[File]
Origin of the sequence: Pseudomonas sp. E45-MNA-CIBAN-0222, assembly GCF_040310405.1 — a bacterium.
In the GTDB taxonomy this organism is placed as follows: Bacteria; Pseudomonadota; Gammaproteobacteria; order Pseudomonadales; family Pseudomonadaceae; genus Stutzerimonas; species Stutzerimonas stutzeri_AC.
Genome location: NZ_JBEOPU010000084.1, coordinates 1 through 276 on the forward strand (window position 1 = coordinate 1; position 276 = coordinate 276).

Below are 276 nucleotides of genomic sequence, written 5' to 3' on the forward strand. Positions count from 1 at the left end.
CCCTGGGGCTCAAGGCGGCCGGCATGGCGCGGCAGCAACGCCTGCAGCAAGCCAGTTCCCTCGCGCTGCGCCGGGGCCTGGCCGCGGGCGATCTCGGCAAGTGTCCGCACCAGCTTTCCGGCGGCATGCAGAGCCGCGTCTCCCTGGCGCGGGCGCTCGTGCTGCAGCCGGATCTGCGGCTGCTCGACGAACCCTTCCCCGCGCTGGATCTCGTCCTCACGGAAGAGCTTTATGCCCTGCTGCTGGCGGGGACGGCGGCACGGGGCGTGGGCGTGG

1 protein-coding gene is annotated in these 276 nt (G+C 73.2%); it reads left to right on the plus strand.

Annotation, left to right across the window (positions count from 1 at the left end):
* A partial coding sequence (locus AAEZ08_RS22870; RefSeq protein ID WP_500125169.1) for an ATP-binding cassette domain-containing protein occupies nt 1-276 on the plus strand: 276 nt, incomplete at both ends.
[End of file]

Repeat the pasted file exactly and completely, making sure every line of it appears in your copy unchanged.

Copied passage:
Origin of the sequence: Pseudomonas sp. E45-MNA-CIBAN-0222, assembly GCF_040310405.1 — a bacterium.
In the GTDB taxonomy this organism is placed as follows: Bacteria; Pseudomonadota; Gammaproteobacteria; order Pseudomonadales; family Pseudomonadaceae; genus Stutzerimonas; species Stutzerimonas stutzeri_AC.
Genome location: NZ_JBEOPU010000084.1, coordinates 1 through 276 on the forward strand (window position 1 = coordinate 1; position 276 = coordinate 276).

Below are 276 nucleotides of genomic sequence, written 5' to 3' on the forward strand. Positions count from 1 at the left end.
CCCTGGGGCTCAAGGCGGCCGGCATGGCGCGGCAGCAACGCCTGCAGCAAGCCAGTTCCCTCGCGCTGCGCCGGGGCCTGGCCGCGGGCGATCTCGGCAAGTGTCCGCACCAGCTTTCCGGCGGCATGCAGAGCCGCGTCTCCCTGGCGCGGGCGCTCGTGCTGCAGCCGGATCTGCGGCTGCTCGACGAACCCTTCCCCGCGCTGGATCTCGTCCTCACGGAAGAGCTTTATGCCCTGCTGCTGGCGGGGACGGCGGCACGGGGCGTGGGCGTGG

1 protein-coding gene is annotated in these 276 nt (G+C 73.2%); it reads left to right on the plus strand.

Annotation, left to right across the window (positions count from 1 at the left end):
* A partial coding sequence (locus AAEZ08_RS22870; RefSeq protein ID WP_500125169.1) for an ATP-binding cassette domain-containing protein occupies nt 1-276 on the plus strand: 276 nt, incomplete at both ends.